Once the diagnosis of HP was established, the patient was advised to avoid any contact with possible allergens and inhaled corticosteroid and bronchodilators were prescribed. Initially, the patient improved and remained stable, reporting only mild dyspnea (mMRC 0-1) during moderate/ hard exercises, especially after being in the square and exposed to pigeons and other birds; over time there was a substantial improvement in the respiratory functions tests, with a FVC of 93%, a DLCO of 66% and a KCO of 80%.

After ten years the patient experienced clinical and functional worsening (FVC 74%, DLCO 48% and KCO 66%) and was put on oral corticosteroids (prednisolone 5mg/day), with favorable response.

Currently, the patient is clinically and functionally stable (FVC 84%, DLCO 55% and KCO 72%); although HRCT shows no changes regarding multiple cysts, there are extensive areas with mosaic attenuation associated with ground glass opacities, traction bronchiectasis and loss of lobar volume (Fig. 1C,D).

Cystic lung diseases are increasingly recognized as a heterogeneous group of ILD with a broad spectrum of outcomes and consequences; the widespread use of HRCT has had an important role in this increased knowledge and understanding.1 HP is a good prognosis disease often diagnosed by a combination of typical clinical history, positive serum precipitins and a characteristic bronchoalveolar lavage.3 Cystic HP is a rare form of HP frequently associated with a challenging diagnosis4; in these cases, where there is an extensive overlap between clinical and radiographic features, lung biopsy and histopathologic evaluation may be crucial to establishing a confident diagnosis. Faced with this scenario it is important to weigh the need for a secure histopathological diagnosis against the risks of the medical procedure. In recent years and in part due to an increasing demand for histological evaluations in patients with comorbid conditions, poor overall health status, physical frailty and a more severe degree of lung function impairment the role of transbronchial cryobiopsy (TBLC) in ILD patients has grown. Nowadays, compared to surgical lung biopsy, TBLC offers a less invasive diagnostic method that is almost as accurate as surgical lung biopsy but has a better safety profile.6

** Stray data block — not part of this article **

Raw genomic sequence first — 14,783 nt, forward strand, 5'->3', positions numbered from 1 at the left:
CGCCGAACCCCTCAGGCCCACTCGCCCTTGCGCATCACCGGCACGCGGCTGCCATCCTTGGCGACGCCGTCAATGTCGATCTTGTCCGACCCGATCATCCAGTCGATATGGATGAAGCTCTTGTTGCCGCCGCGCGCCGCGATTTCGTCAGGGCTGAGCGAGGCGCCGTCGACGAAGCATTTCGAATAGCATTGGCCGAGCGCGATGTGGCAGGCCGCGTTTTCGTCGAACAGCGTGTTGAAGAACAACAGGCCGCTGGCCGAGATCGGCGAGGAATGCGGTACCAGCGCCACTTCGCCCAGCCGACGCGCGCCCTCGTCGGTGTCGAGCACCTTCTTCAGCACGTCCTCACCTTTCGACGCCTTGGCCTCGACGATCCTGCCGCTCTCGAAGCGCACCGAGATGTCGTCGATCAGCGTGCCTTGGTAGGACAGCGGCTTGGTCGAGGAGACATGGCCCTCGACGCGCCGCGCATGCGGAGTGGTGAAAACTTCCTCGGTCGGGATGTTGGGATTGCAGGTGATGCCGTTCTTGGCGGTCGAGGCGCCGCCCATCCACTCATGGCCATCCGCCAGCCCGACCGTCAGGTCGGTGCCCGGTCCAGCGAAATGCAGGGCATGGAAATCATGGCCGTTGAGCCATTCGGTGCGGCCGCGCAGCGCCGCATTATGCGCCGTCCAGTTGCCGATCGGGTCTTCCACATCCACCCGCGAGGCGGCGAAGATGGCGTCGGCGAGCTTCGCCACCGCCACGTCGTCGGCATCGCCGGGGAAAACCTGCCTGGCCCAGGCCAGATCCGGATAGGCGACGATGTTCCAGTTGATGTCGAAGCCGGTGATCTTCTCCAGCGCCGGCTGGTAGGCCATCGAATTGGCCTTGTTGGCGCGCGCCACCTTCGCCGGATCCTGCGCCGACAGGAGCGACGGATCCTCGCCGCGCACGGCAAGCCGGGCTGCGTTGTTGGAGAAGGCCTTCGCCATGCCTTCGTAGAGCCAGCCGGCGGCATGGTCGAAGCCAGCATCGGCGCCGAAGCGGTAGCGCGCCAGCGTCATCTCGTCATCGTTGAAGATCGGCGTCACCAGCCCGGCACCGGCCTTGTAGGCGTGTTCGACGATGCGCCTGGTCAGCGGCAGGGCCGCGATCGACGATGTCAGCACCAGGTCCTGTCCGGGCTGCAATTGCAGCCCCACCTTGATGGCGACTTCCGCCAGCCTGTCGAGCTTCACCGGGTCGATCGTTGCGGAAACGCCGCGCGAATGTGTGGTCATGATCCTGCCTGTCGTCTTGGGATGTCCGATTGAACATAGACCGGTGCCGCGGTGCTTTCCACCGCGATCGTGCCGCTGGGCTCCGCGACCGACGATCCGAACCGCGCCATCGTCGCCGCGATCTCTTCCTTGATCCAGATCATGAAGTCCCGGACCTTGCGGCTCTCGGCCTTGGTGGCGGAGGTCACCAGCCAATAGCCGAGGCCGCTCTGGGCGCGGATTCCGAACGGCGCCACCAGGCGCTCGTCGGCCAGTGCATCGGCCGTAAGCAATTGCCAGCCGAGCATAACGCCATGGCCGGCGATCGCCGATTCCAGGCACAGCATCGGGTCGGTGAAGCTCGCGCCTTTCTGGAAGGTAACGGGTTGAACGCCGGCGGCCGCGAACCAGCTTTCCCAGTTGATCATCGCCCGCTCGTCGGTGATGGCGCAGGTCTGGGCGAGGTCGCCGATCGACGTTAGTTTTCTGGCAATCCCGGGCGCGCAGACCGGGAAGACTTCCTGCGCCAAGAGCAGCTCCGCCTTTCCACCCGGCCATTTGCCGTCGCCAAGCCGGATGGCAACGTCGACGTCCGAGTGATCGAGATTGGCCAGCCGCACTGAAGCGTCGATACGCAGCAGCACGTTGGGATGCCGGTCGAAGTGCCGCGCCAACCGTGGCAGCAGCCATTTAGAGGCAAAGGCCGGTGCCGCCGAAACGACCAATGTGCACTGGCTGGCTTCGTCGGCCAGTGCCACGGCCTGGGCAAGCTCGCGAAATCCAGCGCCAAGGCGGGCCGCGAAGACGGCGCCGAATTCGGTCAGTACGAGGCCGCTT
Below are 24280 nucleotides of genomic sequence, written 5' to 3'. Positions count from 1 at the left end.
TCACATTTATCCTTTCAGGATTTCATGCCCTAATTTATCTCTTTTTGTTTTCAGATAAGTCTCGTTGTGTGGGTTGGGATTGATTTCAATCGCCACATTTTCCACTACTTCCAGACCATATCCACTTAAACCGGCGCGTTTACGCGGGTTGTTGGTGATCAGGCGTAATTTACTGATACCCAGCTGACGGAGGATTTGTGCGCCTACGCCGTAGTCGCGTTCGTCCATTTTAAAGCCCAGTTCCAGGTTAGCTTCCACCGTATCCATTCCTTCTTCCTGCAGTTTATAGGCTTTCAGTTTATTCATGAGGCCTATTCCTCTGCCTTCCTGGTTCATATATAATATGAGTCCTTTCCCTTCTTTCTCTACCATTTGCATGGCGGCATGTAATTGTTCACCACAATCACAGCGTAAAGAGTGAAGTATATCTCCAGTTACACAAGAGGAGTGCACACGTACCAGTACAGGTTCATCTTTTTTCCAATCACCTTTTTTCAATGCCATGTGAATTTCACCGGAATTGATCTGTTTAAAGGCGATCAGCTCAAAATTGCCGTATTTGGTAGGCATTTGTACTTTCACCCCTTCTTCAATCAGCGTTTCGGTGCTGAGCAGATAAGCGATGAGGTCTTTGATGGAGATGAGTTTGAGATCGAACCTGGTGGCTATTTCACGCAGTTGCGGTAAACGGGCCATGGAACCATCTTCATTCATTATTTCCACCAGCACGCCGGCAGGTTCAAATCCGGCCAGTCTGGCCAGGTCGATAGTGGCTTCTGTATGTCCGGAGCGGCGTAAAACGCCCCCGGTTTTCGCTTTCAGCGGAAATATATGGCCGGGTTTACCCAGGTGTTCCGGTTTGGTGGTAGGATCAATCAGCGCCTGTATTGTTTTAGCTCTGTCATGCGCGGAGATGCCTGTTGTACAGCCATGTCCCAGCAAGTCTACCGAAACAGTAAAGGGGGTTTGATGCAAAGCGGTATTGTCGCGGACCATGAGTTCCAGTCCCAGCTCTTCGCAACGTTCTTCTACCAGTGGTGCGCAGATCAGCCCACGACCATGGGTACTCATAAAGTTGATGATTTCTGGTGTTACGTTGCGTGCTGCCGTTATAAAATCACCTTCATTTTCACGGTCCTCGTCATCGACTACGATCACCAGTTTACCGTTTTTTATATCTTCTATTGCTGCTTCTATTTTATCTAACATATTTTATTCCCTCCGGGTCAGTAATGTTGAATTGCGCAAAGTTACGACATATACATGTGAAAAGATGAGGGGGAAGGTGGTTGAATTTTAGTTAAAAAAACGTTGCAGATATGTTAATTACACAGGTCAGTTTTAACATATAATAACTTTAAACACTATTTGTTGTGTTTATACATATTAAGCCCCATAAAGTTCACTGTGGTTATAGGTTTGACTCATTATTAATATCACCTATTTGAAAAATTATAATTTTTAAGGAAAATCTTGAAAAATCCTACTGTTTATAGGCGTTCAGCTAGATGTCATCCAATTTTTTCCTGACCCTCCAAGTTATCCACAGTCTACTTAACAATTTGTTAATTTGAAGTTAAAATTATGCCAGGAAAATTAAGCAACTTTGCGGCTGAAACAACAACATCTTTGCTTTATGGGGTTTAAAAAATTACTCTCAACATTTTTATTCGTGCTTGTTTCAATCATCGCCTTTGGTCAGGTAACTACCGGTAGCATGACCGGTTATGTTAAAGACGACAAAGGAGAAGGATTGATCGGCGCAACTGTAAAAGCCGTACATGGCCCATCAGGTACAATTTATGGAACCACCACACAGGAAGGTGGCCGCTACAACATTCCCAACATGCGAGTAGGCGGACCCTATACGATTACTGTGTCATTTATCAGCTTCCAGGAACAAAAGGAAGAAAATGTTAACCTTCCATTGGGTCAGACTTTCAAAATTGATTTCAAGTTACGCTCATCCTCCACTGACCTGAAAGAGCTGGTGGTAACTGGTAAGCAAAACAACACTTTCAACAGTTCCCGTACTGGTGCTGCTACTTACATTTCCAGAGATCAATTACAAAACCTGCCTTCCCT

Furthermore, and similar to other non-cystic forms of HP, cystic HP can slowly progress over time, especially the inflammatory-fibrotic component, even after removing exposures and treating acute exacerbations; interestingly, the cystic component of the disease seems to remain stable.

Funding

This research did not receive any specific grant from funding agencies in the public, commercial, or not-for-profit sectors.

Ethical considerations

Written informed consent was obtained from the patient for publication of the article.

CRediT authorship contribution statement

E.M. Tinoco: Writing – original draft, Writing – review & editing. G. Bermudo: Methodology, Writing – review & editing. V. Vicens-Zygmunt: Methodology, Writing – review & editing. P. Luburich: Writing – review & editing. R. Llatjós: Writing – review & editing. M. Molina-Molina: Writing – original draft, Methodology, Writing – review & editing.

References
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Diagnosis, course and management of hypersensitivity pneumonitis.
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Diagnosis of hypersensitivity pneumonitis in adults. An official ATS/JRS/ALAT clinical practice guideline.
Am J Respir Crit Care Med, 202 (2020), pp. e36-e69
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Cystic lung diseases: algorithmic approach.
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Copyright © 2022. Sociedade Portuguesa de Pneumologia
Pulmonology